A University of Oxford spinout using machine learning to simulate designs for technologies such as semiconductors has secured £4.5m in funding.
Oxfordshire-based Machine Discovery has created a software platform to predict how designs might behave in certain situations.
The company claims its emulation technology can drastically increase the speed of compute-intensive simulations.
Its first commercial application is for semiconductor designs, with the company using neural networks to “predict complex circuit performance with the click of the button”.
The company is aiming to halve the analog semiconductor product development cycle by 2026.
It will use the funding – led by investors BGF and East Innovate – to expand headcount in business development and engineering teams, both in the UK and US.
“Early customer results in analog semiconductor design have shown the potential of the technology to massively accelerate the time to develop new products, which will enable leading semiconductor players to differentiate themselves in the market,” said Luke Rajah, investor at BGF.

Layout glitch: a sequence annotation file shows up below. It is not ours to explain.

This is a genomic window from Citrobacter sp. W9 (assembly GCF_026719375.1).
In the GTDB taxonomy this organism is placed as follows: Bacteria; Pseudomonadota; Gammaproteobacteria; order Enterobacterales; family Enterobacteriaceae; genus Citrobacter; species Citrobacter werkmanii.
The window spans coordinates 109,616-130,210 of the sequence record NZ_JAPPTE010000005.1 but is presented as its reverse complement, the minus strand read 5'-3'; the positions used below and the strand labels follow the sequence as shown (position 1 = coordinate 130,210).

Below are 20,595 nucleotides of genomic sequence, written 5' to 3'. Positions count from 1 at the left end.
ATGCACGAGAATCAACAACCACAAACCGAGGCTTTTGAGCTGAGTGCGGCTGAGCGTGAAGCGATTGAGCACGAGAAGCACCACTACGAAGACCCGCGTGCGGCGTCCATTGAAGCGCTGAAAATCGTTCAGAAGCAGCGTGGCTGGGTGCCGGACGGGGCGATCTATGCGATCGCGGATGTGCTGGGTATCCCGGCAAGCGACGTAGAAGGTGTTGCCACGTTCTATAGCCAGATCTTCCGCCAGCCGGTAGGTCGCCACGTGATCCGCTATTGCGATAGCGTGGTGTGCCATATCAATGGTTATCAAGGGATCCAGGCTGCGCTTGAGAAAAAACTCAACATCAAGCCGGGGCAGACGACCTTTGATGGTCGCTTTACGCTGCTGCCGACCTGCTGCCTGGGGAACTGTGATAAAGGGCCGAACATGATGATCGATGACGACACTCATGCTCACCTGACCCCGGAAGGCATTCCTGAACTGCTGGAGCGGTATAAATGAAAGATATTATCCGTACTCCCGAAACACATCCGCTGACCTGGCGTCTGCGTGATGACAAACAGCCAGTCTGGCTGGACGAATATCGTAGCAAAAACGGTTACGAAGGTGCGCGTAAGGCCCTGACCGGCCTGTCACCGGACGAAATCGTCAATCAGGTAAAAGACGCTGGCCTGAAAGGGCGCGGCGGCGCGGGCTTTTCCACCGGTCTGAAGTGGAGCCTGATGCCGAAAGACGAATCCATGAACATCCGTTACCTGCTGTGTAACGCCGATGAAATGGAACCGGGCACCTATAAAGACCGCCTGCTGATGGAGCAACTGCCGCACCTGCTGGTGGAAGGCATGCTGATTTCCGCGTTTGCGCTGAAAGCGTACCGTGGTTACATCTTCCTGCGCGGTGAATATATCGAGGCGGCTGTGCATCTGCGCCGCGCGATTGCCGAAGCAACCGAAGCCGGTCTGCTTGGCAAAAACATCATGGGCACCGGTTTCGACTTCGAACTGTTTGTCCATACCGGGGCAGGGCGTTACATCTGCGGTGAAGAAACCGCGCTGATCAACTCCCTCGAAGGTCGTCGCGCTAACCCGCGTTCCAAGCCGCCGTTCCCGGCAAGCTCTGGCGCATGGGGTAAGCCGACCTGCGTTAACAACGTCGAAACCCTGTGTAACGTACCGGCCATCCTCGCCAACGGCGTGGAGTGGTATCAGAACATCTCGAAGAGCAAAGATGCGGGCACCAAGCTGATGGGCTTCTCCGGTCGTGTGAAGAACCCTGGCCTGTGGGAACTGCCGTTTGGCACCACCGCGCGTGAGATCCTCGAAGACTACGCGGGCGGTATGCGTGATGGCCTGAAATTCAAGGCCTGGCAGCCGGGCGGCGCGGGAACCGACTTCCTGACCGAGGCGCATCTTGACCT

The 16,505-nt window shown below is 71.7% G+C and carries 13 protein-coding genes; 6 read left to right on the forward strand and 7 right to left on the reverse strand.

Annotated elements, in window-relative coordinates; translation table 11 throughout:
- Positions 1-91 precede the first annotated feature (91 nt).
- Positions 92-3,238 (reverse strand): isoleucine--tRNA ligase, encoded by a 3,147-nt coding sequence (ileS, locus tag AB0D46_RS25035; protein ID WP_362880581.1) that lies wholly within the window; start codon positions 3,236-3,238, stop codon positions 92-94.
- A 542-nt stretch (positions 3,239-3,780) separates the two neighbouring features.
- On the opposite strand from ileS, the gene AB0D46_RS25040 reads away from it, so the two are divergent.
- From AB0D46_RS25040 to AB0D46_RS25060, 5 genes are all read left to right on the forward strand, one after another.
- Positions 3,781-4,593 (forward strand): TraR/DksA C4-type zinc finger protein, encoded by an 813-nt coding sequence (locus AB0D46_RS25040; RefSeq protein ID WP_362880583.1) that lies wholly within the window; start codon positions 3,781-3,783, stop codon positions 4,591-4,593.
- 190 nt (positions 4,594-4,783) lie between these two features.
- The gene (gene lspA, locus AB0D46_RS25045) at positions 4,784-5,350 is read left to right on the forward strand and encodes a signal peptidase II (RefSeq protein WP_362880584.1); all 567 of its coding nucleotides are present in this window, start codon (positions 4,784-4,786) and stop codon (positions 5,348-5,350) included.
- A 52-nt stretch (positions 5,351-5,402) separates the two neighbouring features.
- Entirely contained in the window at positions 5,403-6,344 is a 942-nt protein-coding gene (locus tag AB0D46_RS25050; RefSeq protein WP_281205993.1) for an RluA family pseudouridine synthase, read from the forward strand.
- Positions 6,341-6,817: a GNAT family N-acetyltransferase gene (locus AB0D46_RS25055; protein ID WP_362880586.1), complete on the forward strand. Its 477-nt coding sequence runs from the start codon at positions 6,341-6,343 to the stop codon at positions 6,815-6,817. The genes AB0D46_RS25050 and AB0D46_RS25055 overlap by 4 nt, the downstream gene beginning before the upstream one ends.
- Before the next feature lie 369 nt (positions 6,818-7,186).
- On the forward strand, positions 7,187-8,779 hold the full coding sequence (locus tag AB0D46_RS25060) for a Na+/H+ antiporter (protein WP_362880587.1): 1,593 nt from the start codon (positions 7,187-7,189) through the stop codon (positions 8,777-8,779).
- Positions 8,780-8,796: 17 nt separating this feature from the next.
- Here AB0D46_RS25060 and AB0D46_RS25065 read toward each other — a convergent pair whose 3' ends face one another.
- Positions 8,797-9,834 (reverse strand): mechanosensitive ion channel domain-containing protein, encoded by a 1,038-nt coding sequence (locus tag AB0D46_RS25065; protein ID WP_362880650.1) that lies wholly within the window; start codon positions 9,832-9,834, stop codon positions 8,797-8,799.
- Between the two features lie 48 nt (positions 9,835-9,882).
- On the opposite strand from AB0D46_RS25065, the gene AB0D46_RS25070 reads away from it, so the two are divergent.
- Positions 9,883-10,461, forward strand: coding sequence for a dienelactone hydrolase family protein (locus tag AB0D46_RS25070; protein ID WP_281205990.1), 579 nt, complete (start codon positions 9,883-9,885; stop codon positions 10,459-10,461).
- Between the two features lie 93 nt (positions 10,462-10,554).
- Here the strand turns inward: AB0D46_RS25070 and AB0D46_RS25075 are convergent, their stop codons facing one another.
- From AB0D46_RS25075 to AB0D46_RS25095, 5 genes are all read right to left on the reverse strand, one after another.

Additional investors in the funding round include Foresight WAE Technology Funds, UK Innovation and Science Seed Fund (UKI2S), which is independently managed by Future Planet Capital, and Oxford Technology.
Machine Discovery is based on research conducted at the University of Oxford’s physics department.
It was co-founded by Muhammad Kasim and Brett Larder, who serve as CSO and CTO, respectively.
Machine Discovery’s other co-founders are Professor Gianluca Gregori and Professor Sam Vinko, who are supporting the company in an advisory capacity.
Bijan Kiani, CEO at Machine Discovery, said: “Machine Discovery is pioneering the use of machine learning to reduce product development cycles in a variety of sectors.
“We thank our partners for their continued support at a key stage of the company’s development, enabling us to expand the number of users utilising our Discovery Platform and drive forward the company’s future innovations.”
In May, the spinout announced that its platform is being used to support research for nuclear fusion power plants.
In addition to its Oxford headquarters, Machine Discovery has an office in Santa Clara, California.